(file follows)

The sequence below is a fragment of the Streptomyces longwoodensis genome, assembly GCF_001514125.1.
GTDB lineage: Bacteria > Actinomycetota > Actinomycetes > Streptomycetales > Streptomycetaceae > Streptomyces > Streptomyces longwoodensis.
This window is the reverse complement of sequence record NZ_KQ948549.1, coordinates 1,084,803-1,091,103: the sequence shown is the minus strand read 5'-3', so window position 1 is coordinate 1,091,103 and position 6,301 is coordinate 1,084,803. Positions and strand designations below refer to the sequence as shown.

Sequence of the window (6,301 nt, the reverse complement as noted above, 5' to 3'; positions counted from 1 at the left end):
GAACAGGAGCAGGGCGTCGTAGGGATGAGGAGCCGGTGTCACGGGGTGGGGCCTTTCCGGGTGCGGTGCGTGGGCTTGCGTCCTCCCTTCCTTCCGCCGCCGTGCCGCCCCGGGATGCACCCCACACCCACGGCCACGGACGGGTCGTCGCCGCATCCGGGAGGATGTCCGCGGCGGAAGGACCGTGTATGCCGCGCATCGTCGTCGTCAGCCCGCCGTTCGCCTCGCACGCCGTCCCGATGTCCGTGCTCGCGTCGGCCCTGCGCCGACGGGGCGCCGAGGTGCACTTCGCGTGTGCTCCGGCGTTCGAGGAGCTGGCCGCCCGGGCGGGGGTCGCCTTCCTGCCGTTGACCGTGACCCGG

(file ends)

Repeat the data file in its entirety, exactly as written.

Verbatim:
The sequence below is a fragment of the Streptomyces longwoodensis genome, assembly GCF_001514125.1.
GTDB lineage: Bacteria > Actinomycetota > Actinomycetes > Streptomycetales > Streptomycetaceae > Streptomyces > Streptomyces longwoodensis.
This window is the reverse complement of sequence record NZ_KQ948549.1, coordinates 1,084,803-1,091,103: the sequence shown is the minus strand read 5'-3', so window position 1 is coordinate 1,091,103 and position 6,301 is coordinate 1,084,803. Positions and strand designations below refer to the sequence as shown.

Sequence of the window (6,301 nt, the reverse complement as noted above, 5' to 3'; positions counted from 1 at the left end):
GAACAGGAGCAGGGCGTCGTAGGGATGAGGAGCCGGTGTCACGGGGTGGGGCCTTTCCGGGTGCGGTGCGTGGGCTTGCGTCCTCCCTTCCTTCCGCCGCCGTGCCGCCCCGGGATGCACCCCACACCCACGGCCACGGACGGGTCGTCGCCGCATCCGGGAGGATGTCCGCGGCGGAAGGACCGTGTATGCCGCGCATCGTCGTCGTCAGCCCGCCGTTCGCCTCGCACGCCGTCCCGATGTCCGTGCTCGCGTCGGCCCTGCGCCGACGGGGCGCCGAGGTGCACTTCGCGTGTGCTCCGGCGTTCGAGGAGCTGGCCGCCCGGGCGGGGGTCGCCTTCCTGCCGTTGACCGTGACCCGG